For Cities, Big-Box Stores Are Becoming Even More of a Terrible Deal

Under what has become known as the “dark store” method, big-box retailers are declaring their busy stores to be functionally obsolescent and therefore nearly worthless for tax purposes —and they’re winning big judgments for back taxes. It’s the latest example of the way that, even as local governments continue to bend over backwards to attract big-box development, these stores are consistently a bad deal for communities. … Read More

Once We Insisted On Civility: Reflections on Tucson

In the wake of the murders in Tucson, our leaders once again are calling for civility in public discourse. We forget that for almost 40 years we didn’t have to plead for civility. We demanded it. The story of how we did so, and why we stopped, illuminates the intersection of politics and culture. At the dawn of the broadcasting era, the government declared that the airwaves belonged to the public and fashioned rules to protect the public interest protect the public interest.… Read More

Every Justice is a ‘Judicial Activist’

Right-Wingers Just Don’t Like the Ones Who Don’t Agree with Them.  In 1787, writing in the Federalist Papers in support of state ratification of the Constitution, Alexander Hamilton argued that the proposed Supreme Court “will always be the least dangerous to the political rights of the constitution.” As for judicial activism, “contraventions of the will of the legislature may now and then happen; but they can never be as extensive as to affect the order of the political system.”… Read More

8 Words That Could Save Our Country

A rogue Supreme Court seems hellbent on establishing a corporate oligarchy. Congress can’t stop it. Every time Congress or state legislatures tries to curb the power of billionaires or mega corporations the Court slaps them down. Citizens United v. FEC, the recent Supreme Court decision that allowed corporations to spend unlimited sums of money to influence elections is only the most recent step in this process. There will be more. But the shocking decision may be sufficient to galvanize a political movement that can change the rules and ensure our democracy.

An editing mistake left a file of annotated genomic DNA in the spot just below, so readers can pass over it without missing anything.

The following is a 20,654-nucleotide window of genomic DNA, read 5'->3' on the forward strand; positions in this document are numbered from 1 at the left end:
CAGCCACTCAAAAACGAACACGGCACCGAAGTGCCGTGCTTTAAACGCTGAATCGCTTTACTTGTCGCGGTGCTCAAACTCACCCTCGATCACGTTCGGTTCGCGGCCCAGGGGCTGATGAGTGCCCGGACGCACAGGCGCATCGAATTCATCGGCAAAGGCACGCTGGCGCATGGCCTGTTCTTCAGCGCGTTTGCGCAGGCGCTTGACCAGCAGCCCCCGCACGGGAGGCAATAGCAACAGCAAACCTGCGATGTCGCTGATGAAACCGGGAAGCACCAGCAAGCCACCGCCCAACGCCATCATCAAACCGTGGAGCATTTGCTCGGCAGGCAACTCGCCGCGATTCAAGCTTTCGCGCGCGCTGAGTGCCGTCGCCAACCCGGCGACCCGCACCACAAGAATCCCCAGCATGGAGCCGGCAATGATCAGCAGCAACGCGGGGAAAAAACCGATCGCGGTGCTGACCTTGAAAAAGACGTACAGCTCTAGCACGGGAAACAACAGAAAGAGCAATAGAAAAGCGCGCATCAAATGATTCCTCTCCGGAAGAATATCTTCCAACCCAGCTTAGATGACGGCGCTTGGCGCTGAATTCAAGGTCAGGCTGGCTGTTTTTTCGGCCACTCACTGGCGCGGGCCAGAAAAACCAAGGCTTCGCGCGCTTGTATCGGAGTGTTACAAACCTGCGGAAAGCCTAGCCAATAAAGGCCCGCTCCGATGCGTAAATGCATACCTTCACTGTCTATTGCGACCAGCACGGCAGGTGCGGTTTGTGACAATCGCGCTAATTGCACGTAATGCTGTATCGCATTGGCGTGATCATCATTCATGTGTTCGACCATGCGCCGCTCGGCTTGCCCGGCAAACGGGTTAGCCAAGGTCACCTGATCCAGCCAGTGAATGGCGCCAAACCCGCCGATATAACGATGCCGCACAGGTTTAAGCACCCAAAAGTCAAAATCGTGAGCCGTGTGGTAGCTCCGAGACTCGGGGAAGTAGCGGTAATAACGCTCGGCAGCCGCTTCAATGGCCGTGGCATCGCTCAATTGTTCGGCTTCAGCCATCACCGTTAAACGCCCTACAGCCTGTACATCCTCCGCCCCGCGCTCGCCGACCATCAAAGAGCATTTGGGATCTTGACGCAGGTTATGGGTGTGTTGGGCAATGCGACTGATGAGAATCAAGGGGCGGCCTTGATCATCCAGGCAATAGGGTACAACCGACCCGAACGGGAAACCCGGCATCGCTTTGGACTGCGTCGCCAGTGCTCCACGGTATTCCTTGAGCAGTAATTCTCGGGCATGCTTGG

We can save our country by adding eight words to the fundamental law of the land, the US Constitution. "Corporations are not persons." "Money is not speech."… Read More

Might private, not public, be the dirty word?

Consider: Which of these sectors is the one really doing a number on society? At the birth of the American republic, the word “private” had a sinister connotation. Derived from the Latin privare, meaning to reduce or tear apart, it described behavior often contrary to the public interest. In the late 18th century, a pirate was called a privateer. Today “private” has become a positive, even boosterish word, while “public” carries a shady undertone. “Private sector” has become synonymous with efficiency and innovation, while “public sector” connotes bloat and unresponsiveness, even corruption.… Read More

Eminent Domain Documentary Creating a Buzz on Indie Film Circuit

Date: 11 Jun 2009 | posted in: governance | 0 Facebooktwitterredditmail

More than nine years in the making, the independent film ”Begging For Billionaires: The Attack on Property Rights in America” was selected as a “Best of Fest” feature by the Minneapolis-St. Paul International Film Festival and won “Best Documentary” at the Texandance International Film Festival.  In 2005, a divided U.S. Supreme Court gave city governments the authority to take private homes and businesses by eminent domain and transfer ownership to private developers for the purpose of building things like shopping centers, corporate office towers, luxury condominiums and professional sports arenas.

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